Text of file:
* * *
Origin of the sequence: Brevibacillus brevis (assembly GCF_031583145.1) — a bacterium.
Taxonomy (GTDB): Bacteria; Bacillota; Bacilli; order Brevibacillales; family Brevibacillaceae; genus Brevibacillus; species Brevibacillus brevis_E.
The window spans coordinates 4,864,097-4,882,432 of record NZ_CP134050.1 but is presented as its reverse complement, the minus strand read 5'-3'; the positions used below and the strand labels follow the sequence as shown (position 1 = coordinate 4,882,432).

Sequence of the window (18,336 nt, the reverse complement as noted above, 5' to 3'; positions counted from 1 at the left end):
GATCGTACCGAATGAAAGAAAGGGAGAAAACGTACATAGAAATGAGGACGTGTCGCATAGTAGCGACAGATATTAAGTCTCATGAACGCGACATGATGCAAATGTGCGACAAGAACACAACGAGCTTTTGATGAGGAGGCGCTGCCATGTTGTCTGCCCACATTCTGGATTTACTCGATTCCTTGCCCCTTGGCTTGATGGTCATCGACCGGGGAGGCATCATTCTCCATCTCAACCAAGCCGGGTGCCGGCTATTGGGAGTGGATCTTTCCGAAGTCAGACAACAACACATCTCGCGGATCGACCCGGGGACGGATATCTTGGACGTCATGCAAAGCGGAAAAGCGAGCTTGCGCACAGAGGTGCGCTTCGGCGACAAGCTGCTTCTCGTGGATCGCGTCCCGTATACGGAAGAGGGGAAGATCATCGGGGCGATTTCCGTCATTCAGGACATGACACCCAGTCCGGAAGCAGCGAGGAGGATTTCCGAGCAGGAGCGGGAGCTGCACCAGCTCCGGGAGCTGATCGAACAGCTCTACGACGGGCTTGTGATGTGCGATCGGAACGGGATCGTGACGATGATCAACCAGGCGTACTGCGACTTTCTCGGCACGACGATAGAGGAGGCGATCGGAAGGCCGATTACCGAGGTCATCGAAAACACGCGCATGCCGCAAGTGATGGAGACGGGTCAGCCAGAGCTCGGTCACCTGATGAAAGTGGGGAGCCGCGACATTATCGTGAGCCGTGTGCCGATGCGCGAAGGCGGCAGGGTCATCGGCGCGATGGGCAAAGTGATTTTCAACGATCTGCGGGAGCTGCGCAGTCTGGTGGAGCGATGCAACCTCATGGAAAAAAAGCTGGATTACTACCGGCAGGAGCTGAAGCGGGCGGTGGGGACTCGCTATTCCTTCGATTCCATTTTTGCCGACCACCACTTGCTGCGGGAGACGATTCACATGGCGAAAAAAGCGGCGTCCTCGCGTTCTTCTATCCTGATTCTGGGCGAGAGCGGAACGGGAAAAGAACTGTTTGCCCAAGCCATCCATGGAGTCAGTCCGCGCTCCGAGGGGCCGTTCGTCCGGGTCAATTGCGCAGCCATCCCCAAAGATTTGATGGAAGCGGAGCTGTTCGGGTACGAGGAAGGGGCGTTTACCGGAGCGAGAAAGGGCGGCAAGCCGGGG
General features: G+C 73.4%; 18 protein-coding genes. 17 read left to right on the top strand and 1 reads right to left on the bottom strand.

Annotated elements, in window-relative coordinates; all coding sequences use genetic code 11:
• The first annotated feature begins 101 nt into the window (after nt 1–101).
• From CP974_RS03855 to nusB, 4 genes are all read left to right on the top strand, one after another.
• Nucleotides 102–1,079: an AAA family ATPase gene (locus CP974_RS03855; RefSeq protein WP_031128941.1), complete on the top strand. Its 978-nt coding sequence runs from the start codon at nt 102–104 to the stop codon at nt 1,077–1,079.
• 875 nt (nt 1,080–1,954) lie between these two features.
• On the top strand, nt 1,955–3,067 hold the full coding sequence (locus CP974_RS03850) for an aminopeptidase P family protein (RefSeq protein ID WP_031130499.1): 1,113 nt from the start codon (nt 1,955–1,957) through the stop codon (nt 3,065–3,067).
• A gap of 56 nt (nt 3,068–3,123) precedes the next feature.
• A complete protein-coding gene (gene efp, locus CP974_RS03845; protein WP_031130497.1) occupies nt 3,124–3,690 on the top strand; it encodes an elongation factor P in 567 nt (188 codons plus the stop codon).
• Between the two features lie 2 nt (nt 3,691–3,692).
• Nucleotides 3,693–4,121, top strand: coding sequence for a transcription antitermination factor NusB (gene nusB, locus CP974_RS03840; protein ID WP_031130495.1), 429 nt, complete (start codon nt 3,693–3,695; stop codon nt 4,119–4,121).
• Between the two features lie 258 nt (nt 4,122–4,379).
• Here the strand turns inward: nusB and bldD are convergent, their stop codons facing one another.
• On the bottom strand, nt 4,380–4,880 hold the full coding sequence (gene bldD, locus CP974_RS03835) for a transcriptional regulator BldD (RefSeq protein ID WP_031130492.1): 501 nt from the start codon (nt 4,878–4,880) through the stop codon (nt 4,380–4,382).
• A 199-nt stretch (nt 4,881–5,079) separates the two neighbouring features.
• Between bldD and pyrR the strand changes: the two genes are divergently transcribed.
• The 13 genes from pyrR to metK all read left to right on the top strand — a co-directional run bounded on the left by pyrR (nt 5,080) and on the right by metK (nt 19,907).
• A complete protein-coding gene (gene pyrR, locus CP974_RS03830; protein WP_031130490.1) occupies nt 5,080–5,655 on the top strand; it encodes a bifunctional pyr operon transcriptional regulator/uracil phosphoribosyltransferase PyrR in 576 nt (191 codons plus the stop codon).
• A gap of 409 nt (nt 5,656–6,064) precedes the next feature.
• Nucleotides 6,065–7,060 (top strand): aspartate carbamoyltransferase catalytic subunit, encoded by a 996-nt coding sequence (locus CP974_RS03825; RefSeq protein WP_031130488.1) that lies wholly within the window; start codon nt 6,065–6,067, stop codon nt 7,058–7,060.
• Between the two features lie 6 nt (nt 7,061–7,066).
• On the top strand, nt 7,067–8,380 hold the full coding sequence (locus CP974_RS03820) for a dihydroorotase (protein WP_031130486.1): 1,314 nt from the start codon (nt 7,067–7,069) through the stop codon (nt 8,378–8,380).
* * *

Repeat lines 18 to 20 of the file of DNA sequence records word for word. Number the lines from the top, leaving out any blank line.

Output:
• Here the strand turns inward: nusB and bldD are convergent, their stop codons facing one another.
• On the bottom strand, nt 4,380–4,880 hold the full coding sequence (gene bldD, locus CP974_RS03835) for a transcriptional regulator BldD (RefSeq protein ID WP_031130492.1): 501 nt from the start codon (nt 4,878–4,880) through the stop codon (nt 4,380–4,382).
• A 199-nt stretch (nt 4,881–5,079) separates the two neighbouring features.